Massachusetts asks municipalities to curb demands on cannabis firms

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Massachusetts marijuana regulators urged city and town officials to keep within the boundaries of state law when negotiating local agreements with recreational marijuana businesses.

The Cannabis Control Commission cited “anecdotal” evidence of municipalities putting excessive financial demands on companies wishing to locate within their communities, further slowing the already delayed rollout of the state’s voter-approved recreational marijuana law.

Retail marijuana stores had been expected to begin opening July 1 in Massachusetts, but none have so far and it could be at least several more weeks before the first ones are operational.

Under the law, cities and towns may charge cannabis businesses for reasonably anticipated municipal costs related to such things as increased traffic or police protection.

But host community agreements (HCAs), as they are called, are not allowed to assess fees that exceed 3% of the total annual revenues of the business, and not for any longer than five years.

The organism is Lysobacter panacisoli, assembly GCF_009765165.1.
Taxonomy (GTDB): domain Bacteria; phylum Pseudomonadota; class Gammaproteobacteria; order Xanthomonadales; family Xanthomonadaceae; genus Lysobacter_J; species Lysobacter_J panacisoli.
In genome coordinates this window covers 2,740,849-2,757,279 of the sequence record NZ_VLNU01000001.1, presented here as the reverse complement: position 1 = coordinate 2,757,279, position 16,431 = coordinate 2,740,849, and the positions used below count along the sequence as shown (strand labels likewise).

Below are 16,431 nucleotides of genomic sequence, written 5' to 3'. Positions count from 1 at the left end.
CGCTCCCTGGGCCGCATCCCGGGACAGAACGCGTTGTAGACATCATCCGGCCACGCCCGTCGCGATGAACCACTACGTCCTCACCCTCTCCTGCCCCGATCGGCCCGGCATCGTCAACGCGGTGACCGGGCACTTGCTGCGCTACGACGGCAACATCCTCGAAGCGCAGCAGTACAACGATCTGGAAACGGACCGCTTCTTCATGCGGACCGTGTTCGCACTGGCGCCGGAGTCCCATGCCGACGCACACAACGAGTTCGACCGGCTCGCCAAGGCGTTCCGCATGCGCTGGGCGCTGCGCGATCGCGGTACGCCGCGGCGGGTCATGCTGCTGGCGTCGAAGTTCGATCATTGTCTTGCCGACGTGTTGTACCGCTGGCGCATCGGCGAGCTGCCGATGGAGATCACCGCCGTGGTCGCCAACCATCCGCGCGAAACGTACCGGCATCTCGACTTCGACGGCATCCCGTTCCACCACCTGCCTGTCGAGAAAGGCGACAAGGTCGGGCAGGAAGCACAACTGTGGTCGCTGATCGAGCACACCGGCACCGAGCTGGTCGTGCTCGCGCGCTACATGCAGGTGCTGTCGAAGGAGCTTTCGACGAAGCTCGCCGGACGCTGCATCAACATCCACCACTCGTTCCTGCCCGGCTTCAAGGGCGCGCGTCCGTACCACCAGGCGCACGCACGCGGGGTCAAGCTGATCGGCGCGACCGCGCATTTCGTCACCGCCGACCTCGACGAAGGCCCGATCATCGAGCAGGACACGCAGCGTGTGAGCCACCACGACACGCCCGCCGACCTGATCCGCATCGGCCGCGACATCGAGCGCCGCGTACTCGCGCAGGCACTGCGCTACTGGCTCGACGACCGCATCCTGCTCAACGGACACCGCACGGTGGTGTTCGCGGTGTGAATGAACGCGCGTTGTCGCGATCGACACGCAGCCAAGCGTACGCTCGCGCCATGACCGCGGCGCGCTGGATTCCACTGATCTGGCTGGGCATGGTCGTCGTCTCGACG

Prospective marijuana businesses are required to secure HCAs before they apply for a license from the state.

In addition to the maximum 3% fee in host community agreements, municipalities under the law can collect taxes of up to 3% on recreational marijuana sales.

State Rep. Mark Cusack of Braintree and Sen. Patricia Jehlen of Somerville, Democrats who chair the Legislature’s Marijuana Policy Committee, recently sent a letter to regulators asking them to get tougher on cities and towns that overreach in negotiating host agreements.

The commission, which did not single out any community, also questioned the extent of legal authority it had over the agreements.

It also issued two more provisional retail recreational licenses to operators of medical marijuana dispensaries and gave local officials two weeks to respond to the concerns raised at the meeting.

Associated Press